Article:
I gathered some objects on a table in the classroom–modelling clay, bread dough, a crumpled plastic bag, rubber bands, pebbles, a plastic mug and a ceramic mug, keys, a few fresh green leaves from the tree outside the classroom–and asked students to come and examine the objects and sort them into three categories–plastic, elastic, and rigid, vocabulary we had already encountered in our science unit.
They all came and grouped themselves around the table, but no one reached out to explore the objects. I thought they hadn’t understood my directions, so I explained again, and picked up a couple of things as examples of what I was asking them to do.
They remained standing, mostly looking at the floor. It seemed like they weren’t interested. They appeared not to care.
Given the situation, I went into motivational mode–I enthusiastically demonstrated with more examples, picking things up and trying to bend or crush them; I put objects into the hands of individual students and asked them to bend and crush; I made a table on the board that was the same as the one on their sheets, and showed how to classify each object under the appropriate heading; I wondered out loud about how long the list would be under each heading; I made funny figures out of the modelling clay; in short, I put on a performance.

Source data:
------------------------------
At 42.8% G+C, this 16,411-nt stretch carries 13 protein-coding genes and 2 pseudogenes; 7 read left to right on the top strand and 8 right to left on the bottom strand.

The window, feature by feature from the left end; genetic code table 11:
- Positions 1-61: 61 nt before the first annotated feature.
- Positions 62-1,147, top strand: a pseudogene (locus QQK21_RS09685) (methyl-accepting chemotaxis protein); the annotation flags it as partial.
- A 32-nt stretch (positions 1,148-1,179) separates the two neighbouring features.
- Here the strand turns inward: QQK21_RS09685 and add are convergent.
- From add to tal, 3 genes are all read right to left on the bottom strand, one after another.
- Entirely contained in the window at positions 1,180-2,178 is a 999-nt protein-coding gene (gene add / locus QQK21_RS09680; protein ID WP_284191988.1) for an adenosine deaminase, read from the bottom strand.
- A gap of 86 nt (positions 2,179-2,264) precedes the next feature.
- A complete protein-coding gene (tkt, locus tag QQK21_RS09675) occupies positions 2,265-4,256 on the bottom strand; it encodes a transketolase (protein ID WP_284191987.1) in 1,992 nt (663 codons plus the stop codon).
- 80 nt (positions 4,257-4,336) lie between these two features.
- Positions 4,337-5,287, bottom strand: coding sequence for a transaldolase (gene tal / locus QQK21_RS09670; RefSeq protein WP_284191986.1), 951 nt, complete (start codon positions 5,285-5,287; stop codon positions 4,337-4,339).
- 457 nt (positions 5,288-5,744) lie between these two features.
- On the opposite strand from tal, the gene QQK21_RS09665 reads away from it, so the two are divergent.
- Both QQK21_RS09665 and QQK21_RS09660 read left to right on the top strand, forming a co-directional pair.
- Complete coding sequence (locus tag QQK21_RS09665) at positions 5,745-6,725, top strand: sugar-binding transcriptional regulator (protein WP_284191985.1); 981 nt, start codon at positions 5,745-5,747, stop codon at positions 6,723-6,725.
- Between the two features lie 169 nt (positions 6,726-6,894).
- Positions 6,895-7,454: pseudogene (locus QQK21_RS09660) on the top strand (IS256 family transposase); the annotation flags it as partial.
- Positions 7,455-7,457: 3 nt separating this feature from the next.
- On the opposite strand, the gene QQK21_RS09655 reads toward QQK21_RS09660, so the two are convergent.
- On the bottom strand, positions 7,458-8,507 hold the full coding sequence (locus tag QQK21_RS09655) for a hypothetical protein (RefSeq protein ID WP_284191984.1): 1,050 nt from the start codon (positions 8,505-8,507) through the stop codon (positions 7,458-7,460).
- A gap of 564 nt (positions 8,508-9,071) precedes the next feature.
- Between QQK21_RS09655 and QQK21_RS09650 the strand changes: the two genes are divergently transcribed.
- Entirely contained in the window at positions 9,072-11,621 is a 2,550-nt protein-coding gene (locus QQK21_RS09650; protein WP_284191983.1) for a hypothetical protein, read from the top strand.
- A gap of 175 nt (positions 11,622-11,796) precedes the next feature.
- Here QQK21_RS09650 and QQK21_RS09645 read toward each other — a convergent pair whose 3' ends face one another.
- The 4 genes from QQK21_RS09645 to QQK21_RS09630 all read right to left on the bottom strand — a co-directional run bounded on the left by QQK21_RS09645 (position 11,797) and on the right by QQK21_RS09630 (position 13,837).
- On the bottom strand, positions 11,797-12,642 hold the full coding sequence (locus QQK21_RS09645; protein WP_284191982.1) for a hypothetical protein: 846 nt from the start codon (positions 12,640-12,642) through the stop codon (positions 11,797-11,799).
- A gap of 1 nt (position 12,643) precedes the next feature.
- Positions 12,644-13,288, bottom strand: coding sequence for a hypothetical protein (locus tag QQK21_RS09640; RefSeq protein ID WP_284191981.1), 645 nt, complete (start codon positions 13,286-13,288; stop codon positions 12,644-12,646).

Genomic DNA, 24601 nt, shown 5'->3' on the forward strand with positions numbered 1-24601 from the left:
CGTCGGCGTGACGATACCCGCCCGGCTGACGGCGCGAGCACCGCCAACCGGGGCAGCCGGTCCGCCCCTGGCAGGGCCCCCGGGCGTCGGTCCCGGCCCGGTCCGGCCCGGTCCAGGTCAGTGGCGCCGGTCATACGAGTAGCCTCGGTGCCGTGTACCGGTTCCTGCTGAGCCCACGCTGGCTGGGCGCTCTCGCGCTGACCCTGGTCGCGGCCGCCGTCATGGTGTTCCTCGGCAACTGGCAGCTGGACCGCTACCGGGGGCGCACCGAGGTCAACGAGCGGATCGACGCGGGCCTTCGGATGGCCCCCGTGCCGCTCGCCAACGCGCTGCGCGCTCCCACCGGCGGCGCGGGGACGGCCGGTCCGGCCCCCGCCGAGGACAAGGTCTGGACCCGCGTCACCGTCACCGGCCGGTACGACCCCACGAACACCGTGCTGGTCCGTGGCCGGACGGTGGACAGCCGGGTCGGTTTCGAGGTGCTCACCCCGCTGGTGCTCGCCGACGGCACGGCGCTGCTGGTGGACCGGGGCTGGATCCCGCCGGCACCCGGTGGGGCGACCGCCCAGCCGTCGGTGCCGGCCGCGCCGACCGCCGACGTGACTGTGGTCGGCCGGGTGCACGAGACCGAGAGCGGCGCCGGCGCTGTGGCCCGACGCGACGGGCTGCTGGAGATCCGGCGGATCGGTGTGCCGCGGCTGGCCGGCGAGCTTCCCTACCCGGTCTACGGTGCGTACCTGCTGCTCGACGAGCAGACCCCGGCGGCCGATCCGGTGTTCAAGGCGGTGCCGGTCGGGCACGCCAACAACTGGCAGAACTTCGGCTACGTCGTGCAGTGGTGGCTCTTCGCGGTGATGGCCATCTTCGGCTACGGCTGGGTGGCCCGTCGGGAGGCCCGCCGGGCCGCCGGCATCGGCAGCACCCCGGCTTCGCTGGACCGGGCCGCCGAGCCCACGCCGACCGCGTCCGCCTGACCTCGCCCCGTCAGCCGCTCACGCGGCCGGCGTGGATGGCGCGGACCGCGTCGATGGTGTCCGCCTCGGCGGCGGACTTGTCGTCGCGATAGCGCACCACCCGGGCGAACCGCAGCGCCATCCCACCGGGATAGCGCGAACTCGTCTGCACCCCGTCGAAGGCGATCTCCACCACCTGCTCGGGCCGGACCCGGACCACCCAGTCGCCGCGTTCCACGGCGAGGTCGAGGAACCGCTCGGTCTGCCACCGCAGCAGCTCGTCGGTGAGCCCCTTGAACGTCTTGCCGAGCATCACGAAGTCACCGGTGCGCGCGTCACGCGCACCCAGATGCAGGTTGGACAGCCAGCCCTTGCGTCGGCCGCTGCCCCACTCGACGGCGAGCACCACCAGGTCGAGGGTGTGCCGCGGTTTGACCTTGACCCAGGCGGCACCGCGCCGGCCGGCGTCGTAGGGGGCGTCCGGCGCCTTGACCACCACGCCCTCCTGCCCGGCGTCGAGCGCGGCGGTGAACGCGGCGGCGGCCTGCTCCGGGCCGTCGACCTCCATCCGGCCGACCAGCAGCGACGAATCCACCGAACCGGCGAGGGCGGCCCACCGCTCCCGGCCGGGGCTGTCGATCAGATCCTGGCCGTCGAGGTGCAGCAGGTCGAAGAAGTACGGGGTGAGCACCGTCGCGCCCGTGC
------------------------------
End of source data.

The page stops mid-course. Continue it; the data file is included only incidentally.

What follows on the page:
Eventually, everyone got their table filled in, either by touching the objects themselves, or watching me or another student touching the objects, or by copying the table from the board or from another student.
I was disappointed–I thought they would have fun as well as learn something. I had had fun gathering up the objects, poking and watching and thinking about the difference between a metal key and a metal twist tie, between warm wax and cold wax. Why didn’t they dive in?
Later, with time to reflect, I knew I had been wrong in my assumption that they didn’t care or weren’t interested. In my enthusiasm for the science, I had forgotten that these were students who had had the curiosity crushed out of them by years of school failure. Some of them were raised in the aftermath of the residential school system, whose legacy reaches down into the present generation–don’t touch, don’t talk, don’t question. Some had developed a survival strategy from abusive childhoods–go somewhere else, mentally. Most had learned that in a stressful situation, it is not a good idea to put yourself forward; better to hang back.
I think my reaction in the situation was a good one. My talking, showing, breaking the assignment down into small parts, asking individuals who trusted me to do one small thing, instead of a large thing, all made the situation less stressful, and made it possible for everyone to complete the assignment, even if more passively than I had hoped.
But I was wrong about motivation. Adult literacy students come to school motivated. We know that because their presence is proof of their motivation. So much easier to stay at home, watch bad TV, or hang out with the gang. So much harder to find a way to get to school, deal with the nay-sayers in their lives, and cope with family responsibilities in a shortened day.
If they come, they care. Every student cares.
(For more on reaching students who seem not to care, try this link from Learning and Violence.)
- Every Student Cares (katenonesuch.com)